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Volume 26 No. 141
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Kevin Durant's Positive Test Leads To More Questions For NBA

Kevin Durant is "one of four Nets players who tested positive for the coronavirus," meaning at least seven NBAers now have "tested positive for the virus," according to Sopan Deb of the N.Y. TIMES. It is "not clear how many Nets employees have been tested for the virus." The team's statement said that three of the four players "did not show symptoms of the disease." Meanwhile, the issue of "unequal access to testing arose last week, after reports that 58 members of the Jazz franchise were also tested within hours" of C Rudy Gobert's positive test (N.Y. TIMES, 3/18). ESPN.com's Adrian Wojnarowski cited sources as saying that the Nets "had the players tested by a private company, and the team paid out of pocket after they returned" from S.F. last week. The test results came back yesterday (ESPN.com, 3/17). The WALL STREET JOURNAL's Ben Cohen noted N.Y. Mayor Bill de Blasio "criticized the availability for certain mildly symptomatic or asymptomatic New Yorkers while ill patients cannot get tested." He tweeted, "We wish them a speedy recovery. But, with all due respect, an entire NBA team should NOT get tested for Covid-19 while there are critically ill patients wanting to be tested. Tests should not be for the wealthy, but for the sick" (WALL STREET JOURNAL, 3/18). 

TEAMS TAKE DIFFERING APPROACHES: In L.A., Ganguli & Turner cite sources as saying that the Lakers in response to the Nets' news "will give those players who remain in town the opportunity to be tested" today and "have asked all of their players to self-quarantine for 14 days." While there have been "instances of NBA teams having access to testing for players who have not shown symptoms," a shortage of testing kits also has "prevented members" of the Kings and Warriors from testing all of their players (L.A. TIMES, 3/18). ESPN’s Adrian Wojnarowski noted some teams are "quietly" testing their players, while other teams "feel as though there’s no reason to, that teams are not going to be together." Additionally, young players "are not at risk to do anything but transmit this disease, and they’re not showing symptoms.” Wojnarowski: “If someone is asymptomatic, there are many teams that think that we don’t need to get them tested. What we need to do, like everybody in this country, is stay isolated” (“Get Up,” ESPN, 3/18). YAHOO SPORTS' Vincent Goodwill writes the "plan of testing players when some ordinary citizens are being neglected and, in a few cases, suffering dire consequences isn't a great look." Goodwill: "But the eyes of the public being focused on healthy, noticeable NBA faces who test positive for the coronavirus carries currency that's immeasurable in the long run" (SPORTS.YAHOO.com, 3/18).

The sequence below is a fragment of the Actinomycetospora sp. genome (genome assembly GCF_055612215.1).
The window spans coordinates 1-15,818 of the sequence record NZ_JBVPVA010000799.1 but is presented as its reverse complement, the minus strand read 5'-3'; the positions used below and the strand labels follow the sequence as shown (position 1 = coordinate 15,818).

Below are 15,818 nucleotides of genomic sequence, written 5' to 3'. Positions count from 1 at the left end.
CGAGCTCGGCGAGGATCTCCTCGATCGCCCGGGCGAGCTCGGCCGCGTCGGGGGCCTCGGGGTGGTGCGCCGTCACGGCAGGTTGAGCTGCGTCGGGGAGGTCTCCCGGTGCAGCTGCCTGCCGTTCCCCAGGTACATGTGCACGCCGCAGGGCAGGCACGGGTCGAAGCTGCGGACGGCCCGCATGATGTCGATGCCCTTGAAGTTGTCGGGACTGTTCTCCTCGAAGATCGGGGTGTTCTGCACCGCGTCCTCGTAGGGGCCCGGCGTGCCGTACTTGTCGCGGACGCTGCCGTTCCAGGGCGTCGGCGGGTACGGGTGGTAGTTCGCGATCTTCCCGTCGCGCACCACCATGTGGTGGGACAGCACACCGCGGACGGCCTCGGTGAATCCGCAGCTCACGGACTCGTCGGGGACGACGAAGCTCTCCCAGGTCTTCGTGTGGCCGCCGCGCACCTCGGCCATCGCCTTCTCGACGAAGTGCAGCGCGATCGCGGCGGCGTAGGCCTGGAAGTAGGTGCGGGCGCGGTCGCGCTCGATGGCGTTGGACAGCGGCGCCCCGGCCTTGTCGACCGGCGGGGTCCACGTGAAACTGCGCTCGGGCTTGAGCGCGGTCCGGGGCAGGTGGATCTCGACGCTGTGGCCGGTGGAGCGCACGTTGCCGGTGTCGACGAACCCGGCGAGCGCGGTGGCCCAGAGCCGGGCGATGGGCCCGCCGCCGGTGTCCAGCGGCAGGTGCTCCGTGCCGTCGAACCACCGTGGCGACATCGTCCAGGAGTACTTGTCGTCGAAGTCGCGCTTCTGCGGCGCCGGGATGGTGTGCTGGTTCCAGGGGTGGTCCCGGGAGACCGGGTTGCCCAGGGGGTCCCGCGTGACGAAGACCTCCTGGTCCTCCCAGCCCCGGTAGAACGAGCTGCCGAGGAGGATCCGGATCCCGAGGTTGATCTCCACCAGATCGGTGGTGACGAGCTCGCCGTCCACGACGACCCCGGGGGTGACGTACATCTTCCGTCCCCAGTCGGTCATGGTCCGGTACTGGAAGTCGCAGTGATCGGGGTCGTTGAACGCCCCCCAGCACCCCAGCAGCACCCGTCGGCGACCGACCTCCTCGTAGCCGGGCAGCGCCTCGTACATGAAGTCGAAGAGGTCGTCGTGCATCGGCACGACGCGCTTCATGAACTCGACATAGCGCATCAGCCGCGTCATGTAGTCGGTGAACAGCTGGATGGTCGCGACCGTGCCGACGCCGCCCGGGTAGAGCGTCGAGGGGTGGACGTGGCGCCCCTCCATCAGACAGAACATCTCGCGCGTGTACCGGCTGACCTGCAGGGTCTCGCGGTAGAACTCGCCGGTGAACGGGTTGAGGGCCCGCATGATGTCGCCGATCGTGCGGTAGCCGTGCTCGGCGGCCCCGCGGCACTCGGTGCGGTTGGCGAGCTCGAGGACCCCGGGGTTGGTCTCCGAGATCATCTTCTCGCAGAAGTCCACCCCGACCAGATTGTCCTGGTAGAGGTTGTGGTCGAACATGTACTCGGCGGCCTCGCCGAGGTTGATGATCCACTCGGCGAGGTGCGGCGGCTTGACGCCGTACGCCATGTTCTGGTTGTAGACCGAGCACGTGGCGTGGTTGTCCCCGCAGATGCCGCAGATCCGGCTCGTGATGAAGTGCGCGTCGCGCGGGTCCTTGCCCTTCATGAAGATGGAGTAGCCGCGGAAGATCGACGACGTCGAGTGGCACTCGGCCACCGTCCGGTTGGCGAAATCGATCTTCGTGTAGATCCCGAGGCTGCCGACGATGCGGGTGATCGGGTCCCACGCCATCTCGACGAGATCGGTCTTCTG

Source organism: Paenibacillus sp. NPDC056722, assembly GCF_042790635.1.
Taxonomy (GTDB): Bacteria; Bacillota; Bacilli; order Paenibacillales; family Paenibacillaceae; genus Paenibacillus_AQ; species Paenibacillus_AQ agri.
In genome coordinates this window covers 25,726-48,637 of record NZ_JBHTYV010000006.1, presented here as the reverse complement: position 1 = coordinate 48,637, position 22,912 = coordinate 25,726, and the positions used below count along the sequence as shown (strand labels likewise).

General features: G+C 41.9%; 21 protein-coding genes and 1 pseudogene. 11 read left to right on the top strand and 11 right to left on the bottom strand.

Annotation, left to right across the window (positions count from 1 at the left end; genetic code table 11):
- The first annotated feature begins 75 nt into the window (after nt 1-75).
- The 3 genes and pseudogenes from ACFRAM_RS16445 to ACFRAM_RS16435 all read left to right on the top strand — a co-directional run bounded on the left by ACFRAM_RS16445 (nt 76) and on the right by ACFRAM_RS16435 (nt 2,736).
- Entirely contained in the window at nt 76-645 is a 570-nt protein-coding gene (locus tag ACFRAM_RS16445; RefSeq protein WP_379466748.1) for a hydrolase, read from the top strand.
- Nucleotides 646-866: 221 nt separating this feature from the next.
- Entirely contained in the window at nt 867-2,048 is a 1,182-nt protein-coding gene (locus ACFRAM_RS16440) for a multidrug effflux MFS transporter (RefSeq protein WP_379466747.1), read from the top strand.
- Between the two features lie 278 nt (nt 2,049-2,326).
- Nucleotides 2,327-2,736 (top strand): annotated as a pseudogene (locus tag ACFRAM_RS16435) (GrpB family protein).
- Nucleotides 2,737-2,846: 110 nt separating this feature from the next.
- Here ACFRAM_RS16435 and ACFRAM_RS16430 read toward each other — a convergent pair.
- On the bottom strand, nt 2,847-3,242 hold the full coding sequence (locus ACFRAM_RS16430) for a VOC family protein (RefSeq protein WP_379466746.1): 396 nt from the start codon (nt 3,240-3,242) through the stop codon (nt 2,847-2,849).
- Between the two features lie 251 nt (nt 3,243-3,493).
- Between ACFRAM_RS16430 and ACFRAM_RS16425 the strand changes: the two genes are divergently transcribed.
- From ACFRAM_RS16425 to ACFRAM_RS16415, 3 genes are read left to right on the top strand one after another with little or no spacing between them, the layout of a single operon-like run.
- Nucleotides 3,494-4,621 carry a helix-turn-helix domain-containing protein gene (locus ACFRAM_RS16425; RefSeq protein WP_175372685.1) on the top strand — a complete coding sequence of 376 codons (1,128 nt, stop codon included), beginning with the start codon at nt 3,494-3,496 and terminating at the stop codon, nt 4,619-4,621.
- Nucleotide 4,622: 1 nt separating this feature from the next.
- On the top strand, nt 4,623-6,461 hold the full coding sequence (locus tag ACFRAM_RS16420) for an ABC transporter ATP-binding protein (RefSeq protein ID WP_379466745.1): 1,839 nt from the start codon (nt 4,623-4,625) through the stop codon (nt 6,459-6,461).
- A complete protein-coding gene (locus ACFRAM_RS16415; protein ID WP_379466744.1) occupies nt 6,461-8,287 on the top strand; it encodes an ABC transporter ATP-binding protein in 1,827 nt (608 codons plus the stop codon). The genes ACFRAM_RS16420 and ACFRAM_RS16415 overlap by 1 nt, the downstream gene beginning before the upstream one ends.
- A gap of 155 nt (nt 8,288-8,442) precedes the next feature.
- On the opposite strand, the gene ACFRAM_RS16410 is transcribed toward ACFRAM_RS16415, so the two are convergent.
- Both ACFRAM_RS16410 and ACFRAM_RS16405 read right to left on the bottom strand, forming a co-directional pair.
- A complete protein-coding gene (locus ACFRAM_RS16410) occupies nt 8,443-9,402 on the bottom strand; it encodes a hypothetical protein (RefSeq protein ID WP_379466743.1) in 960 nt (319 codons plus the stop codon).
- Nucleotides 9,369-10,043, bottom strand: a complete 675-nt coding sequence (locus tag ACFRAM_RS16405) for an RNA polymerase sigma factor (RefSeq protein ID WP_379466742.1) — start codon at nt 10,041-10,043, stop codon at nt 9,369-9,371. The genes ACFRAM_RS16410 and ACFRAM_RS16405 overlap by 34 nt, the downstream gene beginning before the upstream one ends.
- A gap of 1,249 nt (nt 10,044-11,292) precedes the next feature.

NBA PLAYERS NOT UNTOUCHABLE: In L.A., Dylan Hernandez writes the coronavirus "spreads easily and doesn't discriminate." The number of confirmed cases in the NBA is now up to seven, but there "will be more." Hernandez: "Imagine if games had been played for even a couple more days. Or worse, if they were still being played." In retrospect, the NBA was "incredibly fortunate" that Gobert "tested positive for the virus when he did" (L.A. TIMES, 3/18). Also in L.A., Kyle Goon writes the increasing number of positive tests is an "added challenge for the NBA, which is still weighing a potential return to basketball this summer" (L.A. DAILY NEWS, 3/18). In N.Y., Stefan Bondy writes under the header, "Rash Of NBA Players With Coronavirus Underscores The Disease's Scary Silence" (N.Y. DAILY NEWS, 3/18).